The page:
I also picked up a wind vest. It is bright yellow and has a big dorky reflective arrow on the back. The arrow points to the left. (The manufacturer makes a version for left side driving countries too.)

I also bought an Arkel Tailrider bag. This probably will replace my Carradice LongFlap , a huge saddlebag. The LongFlap uses leather straps that are a pain to open and close and it weighs a ton. The Tailrider is lighter and has zippers. I will give up some carrying capacity but I rarely maxed out the LongFlap. The rack on my CrossCheck has two levels which means I can use the Tailrider on the top of the rack and still attach panniers if I need to.

On to November. Brrr.

White’s Ferry Loop

One of the long rides I try to do every year is the White’s Ferry Loop. This ride links up several trails in the DC are for a 90-mile circuit. Including the 9 1/2 miles to the loop from my house brings the total mileage to 99. Typically, I add a mile somewhere along the way for the full century.

I chose to ride clockwise because the forecast called for heat and humidity. This would put me on the shaded C&O Canal towpath for the hottest part of the day.

I boogied along for 23 miles taking streets and two trails (see below) before stopping at the Vienna train station building to refill a water bottle. Then I was back on the W&OD Trail all the way to Leesburg, about 47 miles from home. Whenever I could I topped off my water botlles. To be on the safe side, I carried five bottles, two on the bike and three in a pannier. I also brought snacks. Peanut butter on bread, pretzel sticks, and a couple of old chewy granola bars.

I rode on King Street through Leesburg, which had many tempting places to eat. In fact, if you stopped at every microbrewery along the way you’d pass out before the ferry.

North of Leesburg is the sketchy connection to US 15, a busy north south highway. I lucked out as there were no cars coming. The highway has a big shoulder along this part (because bicyclists were hit and killed several times in years gone by).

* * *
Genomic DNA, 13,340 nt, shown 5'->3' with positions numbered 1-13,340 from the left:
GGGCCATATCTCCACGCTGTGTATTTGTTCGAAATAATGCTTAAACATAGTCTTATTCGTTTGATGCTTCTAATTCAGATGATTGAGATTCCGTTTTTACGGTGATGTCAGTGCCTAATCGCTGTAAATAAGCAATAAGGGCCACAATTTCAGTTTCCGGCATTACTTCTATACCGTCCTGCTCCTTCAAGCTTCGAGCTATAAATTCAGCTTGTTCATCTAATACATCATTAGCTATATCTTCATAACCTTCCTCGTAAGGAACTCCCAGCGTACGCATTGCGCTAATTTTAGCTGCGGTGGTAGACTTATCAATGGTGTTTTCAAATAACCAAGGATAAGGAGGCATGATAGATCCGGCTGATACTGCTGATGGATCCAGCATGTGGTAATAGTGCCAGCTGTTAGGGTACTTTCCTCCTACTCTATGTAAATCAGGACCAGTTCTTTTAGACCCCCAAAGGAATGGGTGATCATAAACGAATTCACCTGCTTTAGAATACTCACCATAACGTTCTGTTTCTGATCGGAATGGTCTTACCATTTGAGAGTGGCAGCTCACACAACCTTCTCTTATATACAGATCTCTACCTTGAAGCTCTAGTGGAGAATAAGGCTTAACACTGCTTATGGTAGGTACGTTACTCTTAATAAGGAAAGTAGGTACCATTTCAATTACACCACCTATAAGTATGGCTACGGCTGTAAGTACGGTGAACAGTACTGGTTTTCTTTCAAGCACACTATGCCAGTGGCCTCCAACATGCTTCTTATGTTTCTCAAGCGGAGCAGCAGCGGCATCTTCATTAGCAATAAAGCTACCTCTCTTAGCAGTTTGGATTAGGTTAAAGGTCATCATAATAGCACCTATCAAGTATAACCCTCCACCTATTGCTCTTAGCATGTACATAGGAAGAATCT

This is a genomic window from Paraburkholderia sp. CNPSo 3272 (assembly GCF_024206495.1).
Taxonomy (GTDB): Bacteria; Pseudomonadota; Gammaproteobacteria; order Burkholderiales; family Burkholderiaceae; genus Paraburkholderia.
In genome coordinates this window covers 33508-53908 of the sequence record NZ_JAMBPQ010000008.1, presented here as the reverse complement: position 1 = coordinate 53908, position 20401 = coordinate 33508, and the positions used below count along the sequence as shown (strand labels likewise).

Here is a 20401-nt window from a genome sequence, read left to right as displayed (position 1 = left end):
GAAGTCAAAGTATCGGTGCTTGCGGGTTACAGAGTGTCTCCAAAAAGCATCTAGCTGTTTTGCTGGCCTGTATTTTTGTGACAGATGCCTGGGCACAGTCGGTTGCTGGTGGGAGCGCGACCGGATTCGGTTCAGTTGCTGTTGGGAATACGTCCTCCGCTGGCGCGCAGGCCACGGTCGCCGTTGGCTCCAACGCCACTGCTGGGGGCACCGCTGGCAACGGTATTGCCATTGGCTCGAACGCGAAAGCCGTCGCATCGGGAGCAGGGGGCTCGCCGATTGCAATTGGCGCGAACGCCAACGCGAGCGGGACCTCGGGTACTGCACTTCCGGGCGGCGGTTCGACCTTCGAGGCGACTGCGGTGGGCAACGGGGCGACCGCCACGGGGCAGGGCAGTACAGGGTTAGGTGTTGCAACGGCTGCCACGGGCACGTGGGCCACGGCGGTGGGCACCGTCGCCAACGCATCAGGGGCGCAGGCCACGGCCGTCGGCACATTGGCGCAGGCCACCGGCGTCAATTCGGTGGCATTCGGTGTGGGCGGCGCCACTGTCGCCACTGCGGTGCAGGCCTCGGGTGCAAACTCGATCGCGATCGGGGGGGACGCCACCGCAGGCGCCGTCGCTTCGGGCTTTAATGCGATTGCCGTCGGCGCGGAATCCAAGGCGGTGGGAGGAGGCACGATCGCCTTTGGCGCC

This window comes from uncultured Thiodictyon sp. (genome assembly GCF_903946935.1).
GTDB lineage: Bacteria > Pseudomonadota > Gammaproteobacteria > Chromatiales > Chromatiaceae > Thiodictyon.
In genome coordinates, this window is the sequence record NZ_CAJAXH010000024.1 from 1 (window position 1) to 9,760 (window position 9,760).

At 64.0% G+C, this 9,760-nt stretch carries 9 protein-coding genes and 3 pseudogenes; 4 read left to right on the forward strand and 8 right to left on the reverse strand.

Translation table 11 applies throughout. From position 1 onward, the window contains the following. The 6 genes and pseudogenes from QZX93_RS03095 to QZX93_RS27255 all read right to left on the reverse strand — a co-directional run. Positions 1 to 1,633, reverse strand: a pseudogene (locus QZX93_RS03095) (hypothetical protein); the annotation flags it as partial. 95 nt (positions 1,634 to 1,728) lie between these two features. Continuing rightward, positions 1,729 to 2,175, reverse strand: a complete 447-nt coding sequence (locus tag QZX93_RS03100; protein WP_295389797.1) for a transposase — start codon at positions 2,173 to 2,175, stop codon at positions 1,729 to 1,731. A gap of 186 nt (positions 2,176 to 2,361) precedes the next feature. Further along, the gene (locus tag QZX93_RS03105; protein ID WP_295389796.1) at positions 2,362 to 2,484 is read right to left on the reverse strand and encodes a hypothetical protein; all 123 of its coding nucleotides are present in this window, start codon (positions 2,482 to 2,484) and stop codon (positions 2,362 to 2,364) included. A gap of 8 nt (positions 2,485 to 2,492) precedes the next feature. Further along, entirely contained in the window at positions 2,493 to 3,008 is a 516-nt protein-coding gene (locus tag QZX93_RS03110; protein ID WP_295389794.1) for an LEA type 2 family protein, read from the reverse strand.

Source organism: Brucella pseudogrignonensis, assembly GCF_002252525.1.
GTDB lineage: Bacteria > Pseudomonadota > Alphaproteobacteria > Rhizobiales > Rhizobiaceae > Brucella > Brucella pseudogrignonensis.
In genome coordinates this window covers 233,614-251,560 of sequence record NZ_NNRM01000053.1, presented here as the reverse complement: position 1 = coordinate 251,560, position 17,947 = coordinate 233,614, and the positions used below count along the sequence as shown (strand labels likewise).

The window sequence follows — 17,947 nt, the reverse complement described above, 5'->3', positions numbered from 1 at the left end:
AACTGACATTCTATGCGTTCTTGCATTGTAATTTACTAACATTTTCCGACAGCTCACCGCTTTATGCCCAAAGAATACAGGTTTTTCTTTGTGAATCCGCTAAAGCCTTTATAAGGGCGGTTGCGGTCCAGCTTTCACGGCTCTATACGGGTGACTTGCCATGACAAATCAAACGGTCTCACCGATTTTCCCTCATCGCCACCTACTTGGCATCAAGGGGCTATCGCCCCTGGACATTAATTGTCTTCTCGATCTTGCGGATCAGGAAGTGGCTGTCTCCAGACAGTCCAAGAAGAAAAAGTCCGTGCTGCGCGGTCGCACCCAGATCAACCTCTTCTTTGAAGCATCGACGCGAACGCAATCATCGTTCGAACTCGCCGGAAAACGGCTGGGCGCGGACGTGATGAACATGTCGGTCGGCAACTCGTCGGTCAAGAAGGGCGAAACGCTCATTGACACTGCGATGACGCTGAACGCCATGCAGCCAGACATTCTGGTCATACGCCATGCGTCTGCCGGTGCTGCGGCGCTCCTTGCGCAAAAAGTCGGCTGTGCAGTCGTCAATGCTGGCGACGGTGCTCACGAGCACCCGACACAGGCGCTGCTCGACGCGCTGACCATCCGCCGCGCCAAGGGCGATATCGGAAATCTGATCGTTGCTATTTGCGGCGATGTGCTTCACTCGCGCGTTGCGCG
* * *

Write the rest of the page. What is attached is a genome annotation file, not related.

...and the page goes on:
After a half mile , I turned onto Whites Ferry Road for another 1/2 mile of quiet country road to the ferry. If cars are coming toward you, you can take your time, because the ferry is crossing back to Maryland. I arrived at the ferry and waited in the shade for the trip back. As ferry trips go, this one is pretty calm. It only takes five minutes.

The store on the Virginia side is up an embankment. The exterior of the building has marks with dates next to them showing the high water marks for major flood events. Suffice it to say, Hurricane Agnes did a number on this river valley back in the early 70s.

After some ice cream, Gatorade, and a port-a-potty break I headed south on the C&O Canal towpath. The double track of the past is gone, replaced with an unpaved smooth surface. For five miles, that is, until it’s back to the bumps. Riding a recumbent means you feel every bump because you cannot easily lift your butt off the seat.

Near Seneca Creek the towpath is muddy. I was slipping and sliding but I didn’t fall.

From time to time, I saw deer, squirrels, herons, and large ominous looking birds. Mostly I was just trucking along and enjoying the shade. I particular like the sections where you can see the river with all the large rocks randomly poking above the water line and the places where the canal is filled with water and bordered by ominous rock walls.

After 32 miles I switched back to pavement on the Capitol Crescent Trail. This brought welcome relief to my back. The bumpy towpath was messing with my stenosis and I was constantly dealing with achy feet and an achy butt.

The CCT leads to the nifty Water Street cycletrack which connects to a side path that runs past the Watergate and the Kennedy Center along the Potomac River. After passing the Lincoln Memorial I switched over to Ohio Drive, which is the epicenter of the Cherry Blossom Festival in the spring.

At the Jefferson Memorial, I crossed over the river on the 14th Street Bridge which connects to the Mount Vernon Trail and the 12-mile ride home.

All aboard!
Waiting for the ferry
Imagine water well above the treetops. It happens every so often
The White’s Ferry Store serves food and sells snacks.
Groomed towpath is a big improvement
Rocks in the river
Cliffs, canal, towpath
Little Falls Dam northwest of DC

Here’s a cue sheet. Most people just do the loop starting and ending at Step 3.

  1. Three Miles of suburban streets to the Mount Vernon Trail
  2. Mount Vernon Trail north 6 1/2 miles through Old Town Alexandria to Four Mile Run Trail.
  3. Four Mile Run Trail west 3 miles to the W&OD Trail
  4. W&OD Trail 35 miles to South King Street in Leesburg
  5. Right on South King to US 15 north of town, about 3 miles
  6. US 15 to a right on Whites Ferry Road, 1/2 mile
  7. White’s Ferry Road 1/2 mile to the ferry
  8. Ferry across Potomac ($2)
  9. Go 100 yards up the hill on the Virginia side
  10. Take a right on the C&O Canal towpath and ride 32 miles to Thompson’s Boat House
  11. Switch to paved Capital Crescent Trail and Water Street in Georgetown for 3 miles
  12. Right onto Rock Creek and Potomac Parkway path to Ohio Drive (1 mile)
  13. Ohio Drive to 14th Street Bridge (1/2 mile)
  14. Cross bridge to Mount Vernon Trail (1/2 mile)
  15. Take a right on the trail. Go 9 miles.